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Christian Dior Museum


At Granville, in Normandy, not far from the Mont Saint-Michel, the house of Christian Dior's childhood stands on the cliff, looking out over the Anglo-Normand islands.

Built at the end of the 19th century, the Villa Les Rhumbs owes its name to the naval term denoting the 32 divisions of the compass rose, a symbol that is incorporated in a mosaic decorating the floor of one of the entrances to the house.

In 1906, Christian Dior's parents purchased this comfortable upper-middle-class house with a conservatory, set in a protective park.

Christian Dior was particularly fond of it. In his autobiography, entitled Christian Dior et moi (Christian Dior and me), he writes, "The house where I grew up... I have the most tender, wonderful memories of it. What can I say? My life, my style owe almost everything to its situation and architecture."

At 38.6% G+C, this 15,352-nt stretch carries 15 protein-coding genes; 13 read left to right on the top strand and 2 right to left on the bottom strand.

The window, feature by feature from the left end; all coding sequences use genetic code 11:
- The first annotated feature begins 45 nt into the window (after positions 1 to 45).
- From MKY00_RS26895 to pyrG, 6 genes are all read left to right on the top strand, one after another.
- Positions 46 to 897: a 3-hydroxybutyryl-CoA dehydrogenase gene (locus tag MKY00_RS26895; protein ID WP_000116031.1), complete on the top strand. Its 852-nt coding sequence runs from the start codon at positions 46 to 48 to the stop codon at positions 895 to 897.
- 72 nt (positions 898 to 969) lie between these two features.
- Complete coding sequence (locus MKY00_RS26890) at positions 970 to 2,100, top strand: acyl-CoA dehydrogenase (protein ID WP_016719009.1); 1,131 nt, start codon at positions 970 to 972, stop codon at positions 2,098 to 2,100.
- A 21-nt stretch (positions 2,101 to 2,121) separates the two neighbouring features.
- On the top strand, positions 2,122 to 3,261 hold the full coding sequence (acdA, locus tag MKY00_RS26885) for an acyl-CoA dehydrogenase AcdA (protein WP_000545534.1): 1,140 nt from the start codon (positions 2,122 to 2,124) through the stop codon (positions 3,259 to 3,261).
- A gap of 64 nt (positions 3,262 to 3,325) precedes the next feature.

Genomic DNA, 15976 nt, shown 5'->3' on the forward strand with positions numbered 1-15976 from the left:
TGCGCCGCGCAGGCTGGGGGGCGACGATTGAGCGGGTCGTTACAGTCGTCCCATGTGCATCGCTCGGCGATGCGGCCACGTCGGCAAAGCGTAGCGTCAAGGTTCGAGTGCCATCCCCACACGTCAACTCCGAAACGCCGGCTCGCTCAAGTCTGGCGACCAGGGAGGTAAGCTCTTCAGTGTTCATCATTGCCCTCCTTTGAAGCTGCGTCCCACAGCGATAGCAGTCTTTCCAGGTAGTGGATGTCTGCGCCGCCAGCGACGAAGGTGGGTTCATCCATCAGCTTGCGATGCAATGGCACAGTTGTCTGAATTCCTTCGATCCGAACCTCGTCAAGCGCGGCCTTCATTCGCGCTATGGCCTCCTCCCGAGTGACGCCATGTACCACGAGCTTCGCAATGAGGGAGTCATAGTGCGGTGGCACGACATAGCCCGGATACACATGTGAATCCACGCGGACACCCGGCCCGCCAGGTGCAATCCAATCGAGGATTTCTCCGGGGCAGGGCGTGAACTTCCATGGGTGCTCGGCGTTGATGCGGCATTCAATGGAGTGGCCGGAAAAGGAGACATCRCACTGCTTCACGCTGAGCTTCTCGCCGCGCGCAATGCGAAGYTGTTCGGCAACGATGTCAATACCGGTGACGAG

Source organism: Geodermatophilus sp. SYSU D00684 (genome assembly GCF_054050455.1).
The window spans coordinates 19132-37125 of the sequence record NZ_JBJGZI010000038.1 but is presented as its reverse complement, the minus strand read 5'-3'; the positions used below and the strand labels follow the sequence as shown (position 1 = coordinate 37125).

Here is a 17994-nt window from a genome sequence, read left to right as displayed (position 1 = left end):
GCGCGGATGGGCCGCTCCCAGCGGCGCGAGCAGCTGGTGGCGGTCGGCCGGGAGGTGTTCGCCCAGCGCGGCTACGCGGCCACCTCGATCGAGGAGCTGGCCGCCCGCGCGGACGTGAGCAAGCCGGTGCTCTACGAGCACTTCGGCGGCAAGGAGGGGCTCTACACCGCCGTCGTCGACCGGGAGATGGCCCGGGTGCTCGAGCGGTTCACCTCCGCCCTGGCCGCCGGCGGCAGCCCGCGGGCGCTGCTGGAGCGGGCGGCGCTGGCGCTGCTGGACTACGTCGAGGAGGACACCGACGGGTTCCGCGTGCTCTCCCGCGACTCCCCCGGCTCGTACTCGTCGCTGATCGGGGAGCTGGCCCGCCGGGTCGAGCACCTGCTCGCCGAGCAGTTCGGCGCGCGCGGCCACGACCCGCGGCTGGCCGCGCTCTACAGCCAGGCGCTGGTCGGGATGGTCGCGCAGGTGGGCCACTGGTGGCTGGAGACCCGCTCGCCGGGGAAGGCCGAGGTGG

In 1932, soon after the death of Madeleine Dior, when his industrialist father was ruined by the Depression, the property was put up for sale. It was bought by the municipality of Granville, and its gardens were opened to the public in 1938.

In 1997, the villa became the Musée Christian Dior, the only establishment with 'Musée de France' status devoted entirely to a couturier.


Distance from the Château de Boucéel

34 km

43 minutes by car